According to the CDC, office workers are often struck by objects, bump into objects themselves, or get caught in or between objects, and as a result are injured.

A properly positioned workstation, in which your elbow is at 90 degrees and your computer monitor is at eye level, will reduce your risk of musculoskeletal problems.

This includes bumping into desks, other people, file cabinets, copy machines, etc., and getting hit by objects that fall from cabinet tops, items dropped on feet, doors opening unexpectedly or cabinets that fall over if not properly balanced.

Meanwhile, office workers get their fingers caught in drawers, windows and paper cutters, and their hair and jewelry caught in office machines.

Avoid Getting Hurt by Objects in the Office: You can avoid these types of injuries, first and foremost, by staying alert, watching where you are walking and putting your fingers, keeping jewelry and hair away from machinery and concentrating on what you're doing. Meanwhile, open doors slowly in case someone is walking by.

You can also ask your office manager to purchase proper storage devices so all materials can be safely stored out of the way, and to ensure that office machines have the proper safety guards attached.

4. Get the Proper Workstation Ergonomics

Over time, using a workstation that does not fit your body (i.e. your chair does not support your back, your computer screen is too high or low, your wrists are at an uncomfortable angle while typing, etc.) can result in musculoskeletal problems of your neck, shoulders and back, poor posture, eyestrain and carpal tunnel syndrome.

Along with setting up your workstation properly, it's essential to take breaks and change your position (whether seated or standing) frequently. For instance, look away from your computer screen for 30 seconds every 10 minutes, and get up to stretch every half hour. This will help to take some of the strain away and reduce your risk of being injured from making repetitive movements (such as typing) without a rest.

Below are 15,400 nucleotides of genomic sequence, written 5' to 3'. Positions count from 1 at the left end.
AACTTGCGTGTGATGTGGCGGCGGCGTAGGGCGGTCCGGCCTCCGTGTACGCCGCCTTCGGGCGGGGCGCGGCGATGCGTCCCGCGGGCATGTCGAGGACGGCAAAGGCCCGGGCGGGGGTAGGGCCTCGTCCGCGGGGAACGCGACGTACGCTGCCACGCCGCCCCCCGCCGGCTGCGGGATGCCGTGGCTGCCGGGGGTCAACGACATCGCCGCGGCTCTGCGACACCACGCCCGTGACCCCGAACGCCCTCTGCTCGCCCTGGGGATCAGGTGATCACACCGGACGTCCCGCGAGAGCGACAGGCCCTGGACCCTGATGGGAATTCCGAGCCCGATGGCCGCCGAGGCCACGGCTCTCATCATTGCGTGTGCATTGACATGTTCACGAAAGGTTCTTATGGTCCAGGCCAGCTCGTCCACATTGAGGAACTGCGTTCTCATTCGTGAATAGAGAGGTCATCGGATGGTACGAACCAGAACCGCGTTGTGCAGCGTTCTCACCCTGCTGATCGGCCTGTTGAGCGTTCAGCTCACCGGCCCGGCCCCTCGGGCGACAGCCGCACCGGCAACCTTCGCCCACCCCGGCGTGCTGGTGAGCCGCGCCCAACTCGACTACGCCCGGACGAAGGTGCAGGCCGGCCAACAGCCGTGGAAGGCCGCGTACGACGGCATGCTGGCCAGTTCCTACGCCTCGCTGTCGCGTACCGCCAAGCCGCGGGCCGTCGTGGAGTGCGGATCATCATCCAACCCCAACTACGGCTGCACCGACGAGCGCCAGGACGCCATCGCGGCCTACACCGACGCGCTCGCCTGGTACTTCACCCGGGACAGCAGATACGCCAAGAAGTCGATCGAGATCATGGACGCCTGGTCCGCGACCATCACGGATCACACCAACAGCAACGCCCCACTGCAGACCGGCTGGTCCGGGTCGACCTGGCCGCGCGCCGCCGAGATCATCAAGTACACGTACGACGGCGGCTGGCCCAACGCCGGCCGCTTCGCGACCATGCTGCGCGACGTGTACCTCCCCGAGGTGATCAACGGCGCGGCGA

How to Set up an Ergonomically Correct Workstation: Ergonomics is a complex field and you can bring in an expert to help you get things perfectly fitted to you. However, you can use these basic guidelines to improve your workstation right now.

  • Adjust your chair so that your thighs are horizontal with the floor, your feet are flat, and the backrest supports your lower back. If your feet do not rest comfortably on the floor, use a footrest.

  • Adjust your keyboard or chair height so that, while you're typing, your elbow is at a 90-degree angle and your wrists are straight.

  • Adjust your computer monitor so the top of the screen is at your eye level.

  • Use a document holder so your papers can be kept at the same level as your computer monitor.

  • Make motions such as typing and stapling with the least amount of force possible.

  • Adjust the window blinds or lighting so there is no glare on the computer screen.

Recommended Reading

The Surprising 9 Jobs With the Highest Germ Exposure -- and What You Can do About It

Serious Injury Toll in the Supposed Safest of Places Now Tops 12 Million: What You Need to Know to Be Safe


Centers for Disease Control and Prevention: Office Safety

National Institute for Occupational Safety and Health

WebMD: Office Ergonomics